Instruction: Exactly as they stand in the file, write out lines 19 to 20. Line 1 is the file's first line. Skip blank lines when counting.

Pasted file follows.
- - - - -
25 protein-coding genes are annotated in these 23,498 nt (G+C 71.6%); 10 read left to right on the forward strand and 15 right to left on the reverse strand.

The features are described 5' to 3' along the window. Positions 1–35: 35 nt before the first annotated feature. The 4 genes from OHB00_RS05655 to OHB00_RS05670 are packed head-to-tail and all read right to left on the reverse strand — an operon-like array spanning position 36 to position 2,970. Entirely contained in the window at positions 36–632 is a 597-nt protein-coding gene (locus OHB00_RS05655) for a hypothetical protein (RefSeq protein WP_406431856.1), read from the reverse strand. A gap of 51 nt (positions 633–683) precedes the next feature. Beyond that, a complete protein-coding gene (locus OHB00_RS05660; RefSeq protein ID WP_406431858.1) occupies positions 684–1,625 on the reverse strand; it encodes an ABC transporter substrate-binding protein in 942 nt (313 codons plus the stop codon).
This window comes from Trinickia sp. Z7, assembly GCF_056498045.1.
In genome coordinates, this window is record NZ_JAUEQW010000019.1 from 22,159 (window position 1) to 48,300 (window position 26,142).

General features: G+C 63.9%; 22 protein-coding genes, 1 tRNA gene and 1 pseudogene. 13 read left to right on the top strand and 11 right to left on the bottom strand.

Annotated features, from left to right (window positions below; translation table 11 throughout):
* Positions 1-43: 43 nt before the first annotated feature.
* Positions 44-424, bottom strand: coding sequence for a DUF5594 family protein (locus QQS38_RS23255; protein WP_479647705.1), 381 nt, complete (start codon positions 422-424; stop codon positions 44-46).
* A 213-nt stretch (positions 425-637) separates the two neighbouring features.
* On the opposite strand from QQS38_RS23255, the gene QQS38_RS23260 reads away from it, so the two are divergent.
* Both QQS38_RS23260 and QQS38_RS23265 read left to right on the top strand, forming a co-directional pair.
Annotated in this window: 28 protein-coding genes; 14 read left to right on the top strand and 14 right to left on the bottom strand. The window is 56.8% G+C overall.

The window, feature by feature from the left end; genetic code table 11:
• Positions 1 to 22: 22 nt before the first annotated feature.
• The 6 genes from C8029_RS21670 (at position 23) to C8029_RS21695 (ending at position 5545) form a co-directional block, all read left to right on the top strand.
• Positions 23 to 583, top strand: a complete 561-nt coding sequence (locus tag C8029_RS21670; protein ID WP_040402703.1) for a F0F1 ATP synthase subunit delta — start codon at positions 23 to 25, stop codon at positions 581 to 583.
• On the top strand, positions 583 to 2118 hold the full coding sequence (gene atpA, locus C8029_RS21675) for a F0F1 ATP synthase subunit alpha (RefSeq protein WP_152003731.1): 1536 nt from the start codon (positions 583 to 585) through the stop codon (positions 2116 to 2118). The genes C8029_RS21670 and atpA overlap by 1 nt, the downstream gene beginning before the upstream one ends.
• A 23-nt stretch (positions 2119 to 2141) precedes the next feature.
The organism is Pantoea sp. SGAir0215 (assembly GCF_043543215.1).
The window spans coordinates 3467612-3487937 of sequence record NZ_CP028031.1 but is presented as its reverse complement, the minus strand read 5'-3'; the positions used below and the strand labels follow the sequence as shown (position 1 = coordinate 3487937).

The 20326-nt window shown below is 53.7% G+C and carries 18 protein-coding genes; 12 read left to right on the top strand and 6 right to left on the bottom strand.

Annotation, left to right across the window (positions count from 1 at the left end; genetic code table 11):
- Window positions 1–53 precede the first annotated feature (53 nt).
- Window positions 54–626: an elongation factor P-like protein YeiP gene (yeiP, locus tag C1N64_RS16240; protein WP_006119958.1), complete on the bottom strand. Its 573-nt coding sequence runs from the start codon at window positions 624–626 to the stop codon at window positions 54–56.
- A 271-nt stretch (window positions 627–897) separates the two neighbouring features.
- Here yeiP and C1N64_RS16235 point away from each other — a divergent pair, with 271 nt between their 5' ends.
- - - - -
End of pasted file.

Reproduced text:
The organism is Pantoea sp. SGAir0215 (assembly GCF_043543215.1).
The window spans coordinates 3467612-3487937 of sequence record NZ_CP028031.1 but is presented as its reverse complement, the minus strand read 5'-3'; the positions used below and the strand labels follow the sequence as shown (position 1 = coordinate 3487937).